Why aren’t I allowed to say that chronic illness is not fair?

Perhaps you have been here:
A knock at the door.
You answer.
It’s a friend, a neighbour. She has just popped over for a chat.

She holds a covered dish:

‘Cooked a bit extra and thought you could do with a home cooked meal’.

She asks how we are, how our Loved One is.

She complains for a while about her work, and how tired she is from the high tea she went to on the weekend. She has another date with friends in a few days but unfortunately it coincides with the birthday of a family member:

‘It’s always the way isn’t it? Everything at once, so frustrating.’

She shifts on the door step:

‘Ah well, no rush to return the dish – we’ll be away for a few weeks.

Going on a cruise. Just a small one. I’m a bit worried actually, I’m terrified I’m coming down with a cold. There’s nothing worse than a sniffly nose!

Anyway, got to rush, I have a hair dressers appointment this afternoon. All the best!’

You juggle the still-warm meal and close the door, the hot smell of cheese and silver foil clouding the air.

After the door is firmly shut and the neighbour out of sight, you give the wood a short, hard kick.

It’s not fair!
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4 things to do when you run out of sympathy

As we know, chronic illness goes on and on and on.

There is no end, no use by date. This is a problem.

Because we are only human. We find it difficult to stretch out our emotions. A state of perpetual excitement, for example, is extremely difficult to maintain.

So is a state of sympathy.

Yet what happens when the tragedy has not passed (and may not pass) and our sympathetic feelings, our desire to be involved, our sadness in what is, has come to an end?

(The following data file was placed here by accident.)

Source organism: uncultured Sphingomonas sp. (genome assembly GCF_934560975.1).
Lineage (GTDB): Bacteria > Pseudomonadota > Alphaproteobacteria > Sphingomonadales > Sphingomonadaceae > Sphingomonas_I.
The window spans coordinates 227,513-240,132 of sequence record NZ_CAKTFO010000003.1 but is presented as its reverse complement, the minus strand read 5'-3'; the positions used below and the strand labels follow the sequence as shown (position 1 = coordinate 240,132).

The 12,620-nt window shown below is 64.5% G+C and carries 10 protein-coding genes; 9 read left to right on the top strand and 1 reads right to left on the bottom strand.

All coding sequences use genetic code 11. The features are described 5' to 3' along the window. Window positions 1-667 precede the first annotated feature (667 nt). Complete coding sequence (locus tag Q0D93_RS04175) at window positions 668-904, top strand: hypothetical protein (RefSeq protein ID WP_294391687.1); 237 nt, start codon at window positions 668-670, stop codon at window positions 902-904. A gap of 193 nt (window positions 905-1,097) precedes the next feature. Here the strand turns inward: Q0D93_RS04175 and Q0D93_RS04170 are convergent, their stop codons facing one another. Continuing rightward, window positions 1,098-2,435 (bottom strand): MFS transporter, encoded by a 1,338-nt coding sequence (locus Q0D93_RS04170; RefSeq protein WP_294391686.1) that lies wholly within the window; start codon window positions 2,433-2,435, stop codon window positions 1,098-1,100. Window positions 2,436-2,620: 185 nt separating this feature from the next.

Do we simply give up?

Do we stop Watching?

First of all let us ask ourselves a probing question:

Why is lack of sympathy a problem?

Why is it a problem that we no longer feel interested in our Loved One’s suffering? Why is it an issue that we don’t wince as they wince any longer?

Is it really that wrong?

I suspect we want to instinctively answer ‘yes’. Yes, there is something wrong when we don’t care about suffering anymore.

That answer is right.

But it’s also wrong.

Everything becomes normal

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Yes, you are a burden to your chronically ill friend…

Have you ever felt like a burden? To those around you? To your friends, your spouse, your community?
I have.

It’s easy to feel doubly burdensome when someone you love is ill or going through a tough time. You don’t want to add to their struggles… and yet somehow you accidentally end up doing so!

Are you a burden?
I am.

Sorry, but you are a burden

A burden is something troublesome. Something hard to get rid of. We can be burdened by duty, worry, conflict or disease.

But more often than not, our real burdens are people.

All relationships are burdensome. All attachments hurt. Friendship is ecstasy and agony.

When we love someone we worry about them. We weep when they weep, we laugh when they love. It is people – family, neighbours, friends, spouses – which hamper our futures and make our decisions doubly difficult.

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